Edelman is a rare Foreign Service officer long aligned with neoconservatives. As he explained in his letter of April 21 to Judge Reggie Walton requesting clemency in sentencing for I. Lewis Libby, Cheney's former chief of staff, he has known Libby, "a deeply dedicated public servant," for 26 years. Edelman first served with Libby, he wrote, during the Reagan administration, followed by service as Libby's deputy in the Defense Department during the elder Bush's administration, under Secretary of Defense Cheney, and most recently as Libby's deputy on Cheney's staff.
Edelman, in fact, was the first person on Cheney's staff to sound the alarm against former ambassador Joseph Wilson after reading the May 6, 2003, column by Nicholas Kristof in the New York Times that described Wilson but did not name him. Edelman urged Libby to leak information to rebut Wilson's disclosure that it was a request from the vice president's office that initiated his mission to Niger in search of the phantom yellowcake uranium Bush claimed Saddam was purchasing -- a major rationale for the Iraq war.
This year, Edelman leapt to the defense of the prewar disinformation campaign operated out of the Pentagon through a small unit called the Office of Special Plans and run by Edelman's predecessor in his current post, the neoconservative Douglas Feith. When the Defense Department's inspector general, Thomas Gimble, issued a report in February calling Feith's operation "inappropriate" and urging that new controls be established to prevent officials from conducting rogue "intelligence activities," Edelman countered with a heated 52-page memo calling the I.G. "egregious," charging that he "does not have special expertise" on an issue that is "fraught with policy and political dimensions." Edelman's blast succeeded in forcing the I.G. to drop his recommendations and, as Newsweek reported, "shows how current and former Cheney aides still wield their clout throughout the government."
The degree to which Edelman has been rewarded for his ideological affinities is apparent not only in his appointments but also in monetary emoluments. According to State Department records, in 2005 and 2006, he received Senior Foreign Service performance awards of $10,000 and $12,500, respectively, both standard for someone of his rank. However, in June of this year he received a Presidential Rank Award of $40,953, an amount described as "amazing" by a former senior State Department professional who has administered such awards. Indeed, the Office of Personnel Management cautions against granting Presidential Rank Awards for appointments requiring Senate confirmation and for those in their positions for less than three years. Gates signed off on this award, but Cheney loomed as Edelman's sponsor, having personally reviewed his performance evaluations from 2001 to 2003.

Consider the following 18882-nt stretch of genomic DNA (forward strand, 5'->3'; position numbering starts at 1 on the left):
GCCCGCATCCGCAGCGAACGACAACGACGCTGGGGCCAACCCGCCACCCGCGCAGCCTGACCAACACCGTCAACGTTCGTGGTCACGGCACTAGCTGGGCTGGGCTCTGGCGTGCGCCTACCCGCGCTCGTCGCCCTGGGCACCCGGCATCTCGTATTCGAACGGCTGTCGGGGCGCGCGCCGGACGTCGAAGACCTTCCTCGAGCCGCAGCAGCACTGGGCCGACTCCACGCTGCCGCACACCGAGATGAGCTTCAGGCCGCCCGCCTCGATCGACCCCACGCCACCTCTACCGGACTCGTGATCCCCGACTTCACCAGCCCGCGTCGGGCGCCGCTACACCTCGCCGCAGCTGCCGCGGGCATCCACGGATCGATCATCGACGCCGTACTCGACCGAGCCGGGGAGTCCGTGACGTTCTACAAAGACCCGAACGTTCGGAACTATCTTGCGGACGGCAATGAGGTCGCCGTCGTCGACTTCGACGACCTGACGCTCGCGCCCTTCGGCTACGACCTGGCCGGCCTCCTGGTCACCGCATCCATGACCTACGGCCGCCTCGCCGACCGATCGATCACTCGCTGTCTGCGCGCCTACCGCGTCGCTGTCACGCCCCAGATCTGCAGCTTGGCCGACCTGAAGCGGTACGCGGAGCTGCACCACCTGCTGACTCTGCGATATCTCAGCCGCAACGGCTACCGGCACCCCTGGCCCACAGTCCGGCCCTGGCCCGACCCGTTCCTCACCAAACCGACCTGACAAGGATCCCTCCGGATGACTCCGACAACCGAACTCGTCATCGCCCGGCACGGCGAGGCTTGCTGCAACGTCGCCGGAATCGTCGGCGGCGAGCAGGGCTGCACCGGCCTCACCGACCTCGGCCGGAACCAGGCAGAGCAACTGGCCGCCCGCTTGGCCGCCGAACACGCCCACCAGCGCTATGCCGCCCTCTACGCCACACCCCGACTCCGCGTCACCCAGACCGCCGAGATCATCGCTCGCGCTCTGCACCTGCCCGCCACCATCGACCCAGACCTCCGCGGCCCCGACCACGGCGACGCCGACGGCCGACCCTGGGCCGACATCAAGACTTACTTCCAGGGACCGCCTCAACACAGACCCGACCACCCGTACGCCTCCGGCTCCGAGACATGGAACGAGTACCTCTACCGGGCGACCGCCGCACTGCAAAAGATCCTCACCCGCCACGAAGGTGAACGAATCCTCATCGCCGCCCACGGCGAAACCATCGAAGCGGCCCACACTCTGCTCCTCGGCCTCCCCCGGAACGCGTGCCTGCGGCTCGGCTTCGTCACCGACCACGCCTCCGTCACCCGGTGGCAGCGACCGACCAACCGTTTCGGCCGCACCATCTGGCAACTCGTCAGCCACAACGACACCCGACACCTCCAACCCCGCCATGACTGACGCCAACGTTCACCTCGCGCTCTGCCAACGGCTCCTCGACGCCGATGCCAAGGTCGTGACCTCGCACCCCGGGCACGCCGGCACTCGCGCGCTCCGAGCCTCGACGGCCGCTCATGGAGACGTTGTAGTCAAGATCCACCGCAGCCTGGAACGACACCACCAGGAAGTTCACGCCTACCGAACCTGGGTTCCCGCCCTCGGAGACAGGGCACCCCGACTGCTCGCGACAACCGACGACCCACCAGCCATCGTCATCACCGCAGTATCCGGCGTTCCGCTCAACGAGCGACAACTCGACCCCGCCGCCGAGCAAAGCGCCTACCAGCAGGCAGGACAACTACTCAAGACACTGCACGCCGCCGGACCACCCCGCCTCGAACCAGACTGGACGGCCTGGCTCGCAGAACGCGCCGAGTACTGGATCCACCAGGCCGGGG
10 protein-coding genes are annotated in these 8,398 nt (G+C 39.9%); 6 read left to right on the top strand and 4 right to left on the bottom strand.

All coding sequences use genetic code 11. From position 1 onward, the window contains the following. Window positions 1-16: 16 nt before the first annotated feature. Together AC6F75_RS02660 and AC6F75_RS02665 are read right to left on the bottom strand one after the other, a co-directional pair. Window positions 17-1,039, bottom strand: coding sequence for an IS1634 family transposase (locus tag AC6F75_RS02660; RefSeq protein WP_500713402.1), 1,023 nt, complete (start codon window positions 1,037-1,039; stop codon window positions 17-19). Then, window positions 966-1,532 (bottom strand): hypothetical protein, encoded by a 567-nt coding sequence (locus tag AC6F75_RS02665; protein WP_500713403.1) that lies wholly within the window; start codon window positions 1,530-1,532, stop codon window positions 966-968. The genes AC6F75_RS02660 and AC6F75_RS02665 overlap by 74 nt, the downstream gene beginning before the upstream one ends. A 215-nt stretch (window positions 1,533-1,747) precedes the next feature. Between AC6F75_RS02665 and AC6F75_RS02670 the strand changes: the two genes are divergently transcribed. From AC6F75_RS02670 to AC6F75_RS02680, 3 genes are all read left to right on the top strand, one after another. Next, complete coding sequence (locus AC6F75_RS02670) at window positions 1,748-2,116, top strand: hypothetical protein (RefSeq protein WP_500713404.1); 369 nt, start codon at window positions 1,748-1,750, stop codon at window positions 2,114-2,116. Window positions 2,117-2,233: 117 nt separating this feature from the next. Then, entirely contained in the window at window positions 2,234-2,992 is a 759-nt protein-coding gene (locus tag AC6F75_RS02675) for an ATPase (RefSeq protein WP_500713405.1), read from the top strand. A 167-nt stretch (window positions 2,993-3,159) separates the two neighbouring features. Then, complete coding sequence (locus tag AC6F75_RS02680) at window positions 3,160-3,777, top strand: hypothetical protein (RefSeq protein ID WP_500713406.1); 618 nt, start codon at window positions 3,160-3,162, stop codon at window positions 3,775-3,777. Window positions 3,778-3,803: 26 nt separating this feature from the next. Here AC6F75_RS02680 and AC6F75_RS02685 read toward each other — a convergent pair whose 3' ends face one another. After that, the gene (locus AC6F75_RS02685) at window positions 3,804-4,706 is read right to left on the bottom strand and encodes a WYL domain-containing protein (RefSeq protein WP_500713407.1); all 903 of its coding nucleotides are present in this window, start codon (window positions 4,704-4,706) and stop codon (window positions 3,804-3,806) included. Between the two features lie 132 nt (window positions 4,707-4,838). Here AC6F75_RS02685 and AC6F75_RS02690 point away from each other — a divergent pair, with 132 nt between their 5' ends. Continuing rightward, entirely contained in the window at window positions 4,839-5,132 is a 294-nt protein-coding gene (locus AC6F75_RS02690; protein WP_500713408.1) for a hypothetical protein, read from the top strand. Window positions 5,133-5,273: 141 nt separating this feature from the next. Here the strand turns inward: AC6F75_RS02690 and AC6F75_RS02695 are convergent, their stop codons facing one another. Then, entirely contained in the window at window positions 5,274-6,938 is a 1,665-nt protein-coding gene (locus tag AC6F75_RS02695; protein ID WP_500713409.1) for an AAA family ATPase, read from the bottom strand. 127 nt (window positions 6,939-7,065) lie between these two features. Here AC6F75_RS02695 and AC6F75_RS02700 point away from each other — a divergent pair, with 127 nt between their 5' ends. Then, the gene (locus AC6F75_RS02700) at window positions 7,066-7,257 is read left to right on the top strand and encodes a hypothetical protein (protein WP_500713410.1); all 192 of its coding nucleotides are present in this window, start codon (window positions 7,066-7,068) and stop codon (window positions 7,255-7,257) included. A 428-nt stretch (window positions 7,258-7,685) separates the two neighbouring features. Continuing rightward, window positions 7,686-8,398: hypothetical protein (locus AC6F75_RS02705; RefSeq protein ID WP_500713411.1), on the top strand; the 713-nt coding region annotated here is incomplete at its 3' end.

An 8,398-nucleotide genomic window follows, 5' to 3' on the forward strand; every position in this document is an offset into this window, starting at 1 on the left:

In addition to the accusations of betrayal involving aiding "enemy propaganda," stabbing our troops in the back just as they are about to succeed, and acting as the architects of genocide, neoconservatives also argue that if only their initial advice had been followed in installing their favorite exile, Ahmed Chalabi, as leader of Iraq, none of the subsequent problems would have occurred. Thus it would all have been a "cakewalk" as projected, if not for the occupation, for which they were not responsible. The only error the neoconservatives admit is not being vigilant against compromise and insisting on the seamless political correctness of their plan, such as it was.
The latest personage to take up this neoconservative argument is none other than Cheney himself. "I think we should have probably gone with the provisional government of Iraqis," he says. "I think the Coalition Provisional Authority was a mistake." The vice president's remark appears in a new, authorized biography, "Cheney: The Untold Story of America's Most Powerful and Controversial Vice President," by Stephen F. Hayes, the Weekly Standard writer best known for his effort to bolster the case for a link between al-Qaida and Saddam before the invasion of Iraq and for defending Cheney's pressure on the intelligence community to put its imprimatur on such views.
"I always felt that he was an ally," Hayes quotes an obviously perplexed L. Paul Bremer, who served as the head of the CPA. Bremer ought to have grounds for being confused by Cheney's odd comment. According to his 2005 memoir, "My Year in Iraq," he was first contacted to serve by Scooter Libby and Paul Wolfowitz, the neoconservative deputy secretary of defense. Cheney had already blocked State Department participation in the Office of Reconstruction and Humanitarian Assistance, the CPA's predecessor organization. The CIA had flown Chalabi, a principal source of the false intelligence used to justify the war, later a self-proclaimed "hero in error," from his base in Iran to Iraq with several hundred of his "Free Iraqi Fighting Forces." (Chalabi was long on the payroll of the Iranian intelligence service.) Chalabi and his forces eagerly led the looting of Iraqi ministries. His advice to disband the Iraqi army and fire Baath Party members that ran the government bureaucracies was accepted by Wolfowitz and Feith -- and ratified by Bremer.
In his account, Bremer writes that the Principals Committee meeting of the National Security Council that gave Bremer his marching orders decided that the Iraqi exiles were too weak and unrepresentative to establish authority in the country. Bremer cites his notes from that meeting: "Here's the vice president ... 'We're not at a point where representative Iraqi leaders can come forward. They're still too scared. We need a strategy on the ground for the postwar situation we actually have and not the one we wish we had.' This didn't sound like an open endorsement of the exiles."